Espinoza shares her philosophy about how addictions can change over time: “I really believe that everyone’s addiction evolves. The reasons you’re addicted at the beginning aren’t the reasons all the way through. … The relationship that I was in was abusive and (using drugs) was the only way I could cope.”
Later, she explains the absurdity of being rejected, while in the midst of recovery, from a Starbucks job because she was overqualified. She explains her personal struggle with finding effective addiction treatment because she was unable to pay the high costs of private health care. And she shares her humility throughout the episode, at one point saying, “I don’t think I adequately understood what I was dealing with.” The hour-long interview is frank and reflective.
Probst’s recent episode with Metropolitan Coffee shop co-owner Myra Kitson similarly contains emotional and even financial honesty. Kitson explains how her family keeps the coffee shop open amid pandemic closures, supply chain breakdowns and staffing crises.
This week’s “Kansas Reflector podcast” also spotlighted an emotionally vulnerable guest. Lacey Cruse kicked off her interview with Tim Carpenter by recounting scenes from her childhood when she survived her family’s mental health catastrophes, including suicides and her own abandonment.
The Espinoza and Cruse interviews demonstrate how there is simply too little public funding to calm the whirlpool that drowns so many families, namely homelessness, mental health and addiction. Espinoza narrates a life story of desperation: no stable place to live, reliance on toxic relationships and an appetite to use drugs. Where was the public safety net to help?
Cruse’s current post as a county commissioner empowers her to make changes in how Sedgwick County responds to homelessness. She explains one recently launched initiative that aids people suffering from homelessness, plus other ideas.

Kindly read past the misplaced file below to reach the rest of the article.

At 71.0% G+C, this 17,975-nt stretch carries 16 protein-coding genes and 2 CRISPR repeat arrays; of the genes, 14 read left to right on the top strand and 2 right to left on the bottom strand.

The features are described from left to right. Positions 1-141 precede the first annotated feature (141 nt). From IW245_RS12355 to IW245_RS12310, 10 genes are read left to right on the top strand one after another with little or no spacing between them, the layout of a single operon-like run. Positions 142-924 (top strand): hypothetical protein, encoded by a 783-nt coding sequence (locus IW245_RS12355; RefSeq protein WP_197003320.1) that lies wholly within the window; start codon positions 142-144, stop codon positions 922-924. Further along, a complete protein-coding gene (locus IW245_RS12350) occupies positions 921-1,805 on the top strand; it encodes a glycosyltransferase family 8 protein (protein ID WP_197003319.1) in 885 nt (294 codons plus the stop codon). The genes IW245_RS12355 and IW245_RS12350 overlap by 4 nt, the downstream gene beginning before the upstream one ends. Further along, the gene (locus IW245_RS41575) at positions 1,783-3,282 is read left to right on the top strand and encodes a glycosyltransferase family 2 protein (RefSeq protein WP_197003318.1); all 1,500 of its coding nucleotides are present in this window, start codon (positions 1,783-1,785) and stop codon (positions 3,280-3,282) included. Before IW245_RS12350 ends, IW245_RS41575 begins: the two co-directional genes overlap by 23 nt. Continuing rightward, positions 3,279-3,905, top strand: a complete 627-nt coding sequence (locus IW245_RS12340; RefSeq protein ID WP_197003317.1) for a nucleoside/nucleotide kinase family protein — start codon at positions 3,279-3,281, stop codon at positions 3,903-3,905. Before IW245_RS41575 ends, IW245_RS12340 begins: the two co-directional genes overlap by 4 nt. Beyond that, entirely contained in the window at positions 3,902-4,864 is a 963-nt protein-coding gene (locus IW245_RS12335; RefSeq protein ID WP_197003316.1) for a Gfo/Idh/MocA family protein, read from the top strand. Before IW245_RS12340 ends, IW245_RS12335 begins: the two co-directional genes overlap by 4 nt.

Espinoza advocates, on the podcast and through an ambitious nonprofit, for addicts to have access to medications that prevent overdose from opiates. In the absence of an effective public response, she sees Addicts Against Overdose as a simple, effective and morally righteous way to save lives by providing Narcan. Some people, she says, don’t want to provide any aid and comment online that addicts should be left to die.
“When you’re out there and you’re selling drugs and you’re doing drugs, you know that society as a whole would feel better off without you,” Espinoza said. “No one’s counting on you to do anything. No one’s expecting you to do any better. They honestly don’t care if you live or die most of the time.”
The honesty that Espinoza, Cruse and others give us when they publicly share their traumas should be repaid. The currency? Simply listening to their voices, on podcasts like these, is a vital start.
What did we miss? Email [email protected] to let us know of a Kansas-based audio program that would be interesting to Audio Astra readers.